Bullet Thoughts & “Man” Reviews

For those of you who play the daily NYT puzzle game Wordle, I’ve got a few tips that may help you out. Please note that this only applies to accruing a giant streak, not finishing games quickly. I’m a day away from getting my 100-day streak, and I have no idea how long it’ll go, but my original goal was 100, so the rest is gravy.

Here’s my main tip to leave you Wordle players: Exhaust the alphabet as much as possible before making a guess. I use three “starter” words – WATCH, PRISM, FUNKY, and sometimes GLOVE or GLOBE as a 4th if there’s still too much missing.

This way you’ll have best efficiently maximized your letter guesses to give you enough ammunition to use your 5th or 6th guesses to deduce the final word. Other people like single starter words, but I’m not a big fan.

Either way, do you, and have fun with it. Wordle is absolutely not intended to be taken seriously.

If you’d like to play more than just once a day, I highly recommend Wordus. It’s a blatant Wordle ripoff, but if you pay the $4 or whatever it is now to buy the game outright, you can play as many games as you want, including a 6-letter daily puzzle, and every few weeks your ranking is updated.

I have a new piece up for Smile Politely about a local barbershop/art gallery. Check it out and stuff. If you have any suggestions on Champaign-Urbana things that you’d like to see more of, please contact me.

I’ve been on a tear listening through a lot of game soundtracks lately, primarily Stardew Valley and Secret of Mana. Some of the Secret of Mana ones in particular are immensely comforting. The Autumn themes from Stardew Valley put me right in the thick of falling leaves and greying skies. Hopefully there’s similarly excellent themes in The Haunted Chocolatier whenever that ends up coming out.

Johnny Depp should retire from acting and be a full-time narrator. The trial with Amber Heard is trashy, but his voice, grizzled by years of wine, chain-smoking, and being a generally strange individual, is incredibly soothing to hear. I could listen to him read instruction manuals or the dictionary.

Had a couple friends over for a fire and drinks the other night, and I gotta say, there are fewer things in life more enjoyable than sitting by a fire with awesome folks having good conversation.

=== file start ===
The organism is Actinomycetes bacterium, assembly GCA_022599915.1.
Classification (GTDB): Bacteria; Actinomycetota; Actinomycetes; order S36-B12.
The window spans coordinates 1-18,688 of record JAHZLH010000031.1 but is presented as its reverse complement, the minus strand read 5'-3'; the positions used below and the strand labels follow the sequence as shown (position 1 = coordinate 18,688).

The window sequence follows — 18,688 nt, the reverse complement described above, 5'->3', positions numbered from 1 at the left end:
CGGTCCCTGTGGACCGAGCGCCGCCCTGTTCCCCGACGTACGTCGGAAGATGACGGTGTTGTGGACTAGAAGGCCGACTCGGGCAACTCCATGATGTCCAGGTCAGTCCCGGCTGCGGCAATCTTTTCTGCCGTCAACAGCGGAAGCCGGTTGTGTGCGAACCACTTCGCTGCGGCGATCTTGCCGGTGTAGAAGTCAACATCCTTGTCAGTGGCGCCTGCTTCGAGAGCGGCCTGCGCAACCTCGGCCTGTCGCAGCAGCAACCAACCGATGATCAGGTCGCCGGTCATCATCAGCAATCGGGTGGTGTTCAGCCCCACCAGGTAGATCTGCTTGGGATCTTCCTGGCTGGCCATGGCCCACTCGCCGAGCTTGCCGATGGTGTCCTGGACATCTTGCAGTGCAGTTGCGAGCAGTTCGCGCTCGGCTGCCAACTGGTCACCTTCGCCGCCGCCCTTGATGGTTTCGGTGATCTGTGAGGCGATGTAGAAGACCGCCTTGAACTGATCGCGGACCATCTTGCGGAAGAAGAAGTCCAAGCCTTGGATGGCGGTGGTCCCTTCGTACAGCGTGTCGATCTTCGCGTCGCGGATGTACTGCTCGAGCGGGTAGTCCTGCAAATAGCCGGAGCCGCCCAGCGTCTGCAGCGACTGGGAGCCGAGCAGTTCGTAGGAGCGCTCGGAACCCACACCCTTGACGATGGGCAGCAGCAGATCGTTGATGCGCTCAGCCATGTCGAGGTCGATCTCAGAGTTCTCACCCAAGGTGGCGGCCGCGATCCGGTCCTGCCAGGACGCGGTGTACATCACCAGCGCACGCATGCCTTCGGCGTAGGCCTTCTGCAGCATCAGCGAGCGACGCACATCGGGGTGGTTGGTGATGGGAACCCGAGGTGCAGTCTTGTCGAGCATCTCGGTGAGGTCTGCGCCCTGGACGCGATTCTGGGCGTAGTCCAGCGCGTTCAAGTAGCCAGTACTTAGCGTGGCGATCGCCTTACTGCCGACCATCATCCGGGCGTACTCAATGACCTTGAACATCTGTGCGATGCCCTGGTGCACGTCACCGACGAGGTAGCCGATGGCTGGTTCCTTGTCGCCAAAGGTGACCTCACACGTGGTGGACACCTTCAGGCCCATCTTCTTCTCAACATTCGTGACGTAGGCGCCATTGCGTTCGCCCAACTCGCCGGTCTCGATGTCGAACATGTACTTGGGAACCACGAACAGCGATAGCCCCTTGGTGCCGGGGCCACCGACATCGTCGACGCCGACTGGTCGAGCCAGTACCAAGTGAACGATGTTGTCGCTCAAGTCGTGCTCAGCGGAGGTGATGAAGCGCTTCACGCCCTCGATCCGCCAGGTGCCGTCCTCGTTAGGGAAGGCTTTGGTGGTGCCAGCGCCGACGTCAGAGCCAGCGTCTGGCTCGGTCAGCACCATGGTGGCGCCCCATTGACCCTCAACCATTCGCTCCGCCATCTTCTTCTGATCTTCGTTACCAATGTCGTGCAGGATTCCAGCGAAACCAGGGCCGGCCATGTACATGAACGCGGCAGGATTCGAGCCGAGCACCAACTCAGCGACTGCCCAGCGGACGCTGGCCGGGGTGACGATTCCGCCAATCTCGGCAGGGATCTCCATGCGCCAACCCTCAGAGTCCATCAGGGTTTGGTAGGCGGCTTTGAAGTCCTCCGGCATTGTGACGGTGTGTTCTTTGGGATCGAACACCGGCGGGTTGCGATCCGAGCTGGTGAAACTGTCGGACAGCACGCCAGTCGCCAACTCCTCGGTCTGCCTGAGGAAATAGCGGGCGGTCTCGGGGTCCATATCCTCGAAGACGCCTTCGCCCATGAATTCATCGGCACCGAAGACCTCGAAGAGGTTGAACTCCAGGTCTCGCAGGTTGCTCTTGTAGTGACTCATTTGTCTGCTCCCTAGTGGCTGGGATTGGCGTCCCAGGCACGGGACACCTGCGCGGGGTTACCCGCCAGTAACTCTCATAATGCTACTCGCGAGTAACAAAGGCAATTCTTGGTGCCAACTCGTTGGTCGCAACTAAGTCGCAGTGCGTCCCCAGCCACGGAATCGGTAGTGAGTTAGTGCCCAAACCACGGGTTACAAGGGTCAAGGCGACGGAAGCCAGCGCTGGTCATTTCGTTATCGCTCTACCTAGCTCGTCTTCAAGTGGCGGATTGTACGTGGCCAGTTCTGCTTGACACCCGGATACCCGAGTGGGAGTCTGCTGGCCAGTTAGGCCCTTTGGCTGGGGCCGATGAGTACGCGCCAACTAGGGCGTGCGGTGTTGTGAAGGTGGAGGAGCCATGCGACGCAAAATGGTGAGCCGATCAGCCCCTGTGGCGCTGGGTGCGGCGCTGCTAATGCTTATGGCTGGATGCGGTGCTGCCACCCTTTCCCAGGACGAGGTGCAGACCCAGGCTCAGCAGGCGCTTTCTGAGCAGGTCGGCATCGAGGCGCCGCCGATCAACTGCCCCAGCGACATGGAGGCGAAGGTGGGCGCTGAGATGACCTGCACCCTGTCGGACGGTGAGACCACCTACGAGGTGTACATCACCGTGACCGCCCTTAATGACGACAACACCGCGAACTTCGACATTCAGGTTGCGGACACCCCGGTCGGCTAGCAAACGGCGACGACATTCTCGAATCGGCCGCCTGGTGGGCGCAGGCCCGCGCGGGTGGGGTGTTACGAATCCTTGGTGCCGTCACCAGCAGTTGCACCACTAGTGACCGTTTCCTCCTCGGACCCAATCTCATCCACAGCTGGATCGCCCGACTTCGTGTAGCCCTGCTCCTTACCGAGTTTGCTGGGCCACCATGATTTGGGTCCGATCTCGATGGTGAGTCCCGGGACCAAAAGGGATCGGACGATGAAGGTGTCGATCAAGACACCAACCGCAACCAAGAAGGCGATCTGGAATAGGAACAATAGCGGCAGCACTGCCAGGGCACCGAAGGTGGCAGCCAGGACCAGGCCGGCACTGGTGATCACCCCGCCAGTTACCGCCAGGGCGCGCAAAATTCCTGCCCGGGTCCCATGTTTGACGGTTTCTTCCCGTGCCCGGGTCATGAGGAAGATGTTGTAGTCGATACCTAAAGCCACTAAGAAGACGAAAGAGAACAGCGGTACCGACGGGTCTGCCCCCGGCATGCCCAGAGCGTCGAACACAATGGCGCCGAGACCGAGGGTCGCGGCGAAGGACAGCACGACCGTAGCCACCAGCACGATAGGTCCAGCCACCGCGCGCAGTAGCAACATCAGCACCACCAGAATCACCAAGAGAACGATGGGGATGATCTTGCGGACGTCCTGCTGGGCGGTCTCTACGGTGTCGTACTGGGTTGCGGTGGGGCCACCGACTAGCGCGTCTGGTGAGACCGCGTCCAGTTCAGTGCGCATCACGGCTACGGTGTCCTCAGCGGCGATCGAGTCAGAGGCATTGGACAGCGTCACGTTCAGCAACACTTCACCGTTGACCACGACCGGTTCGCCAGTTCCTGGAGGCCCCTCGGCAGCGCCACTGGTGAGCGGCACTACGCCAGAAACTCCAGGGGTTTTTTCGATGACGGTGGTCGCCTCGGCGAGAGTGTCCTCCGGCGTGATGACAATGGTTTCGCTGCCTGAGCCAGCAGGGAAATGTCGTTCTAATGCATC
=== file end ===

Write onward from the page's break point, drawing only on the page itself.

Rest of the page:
Watched two movies involving a “man” lately: The Batman, and The Northman. Here are my reviews for each. Please be warned, there will be spoilers ahead. There is no further useful content in this blog regarding my personal life or other things.


What I liked:

  • I enjoyed the buildup of his first appearance. The did the same with the Batmobile. Menacing, dread-inducing.
  • The journal narration of Wayne/Batman. That was unique to this installation of the franchise, and makes sense that Wayne would document his findings and thoughts. Some of the dialogue got a little too Watchmen-y for my tastes (“the city is bleeding” and other dumb pulpy junk), but I wish they had more of it.
  • Wayne can’t always be Batman, so it was cool to see him slumming it while doing reconnaissance.
  • The tech was good without being overbearing or corny. The chest batarang seemed logical, the grappling hooks made sense, and the contacts seemed plausible. Lot of DIY-ish things, overall. Could’ve been better, but hey, gotta sell toys.
  • I liked Pattinson’s reserve as Batman. He enters a room and has real looming presence. The first crime scene he enters where he very slowly paces through the gathering of cops was great. I liked his initial meeting with the Riddler in Arkham, where Riddler discusses his true identity, and you can tell Batman is almost frozen in tension.
  • Zoe Kravitz was an excellent Catwoman/Selina Kyle. I think the plotlines and character build for her and Pattinson weren’t great, but she has great screen presence and I enjoyed her performance.

What I didn’t like:

  • The DUNN-DUNDUN-DUNN recurring theme is, and I’m sorry, the first notes of the Imperial Death March slowed down. I can’t unhear it. It works, but yeah.
  • The inclusion of the Nirvana “Something in the Way” song was not a good decision. Excellent trailer song; distracting in the actual film.
  • The Penguin was set up poorly, had very little backstory, and felt like a shoehorn for a sequel. I felt like Colin Farrel was doing a bad Robert De Niro impression the entire time. Why do they call him the Penguin? Why did Turturro call him a gimp? What’s so special or unique about him besides being a mobster tough?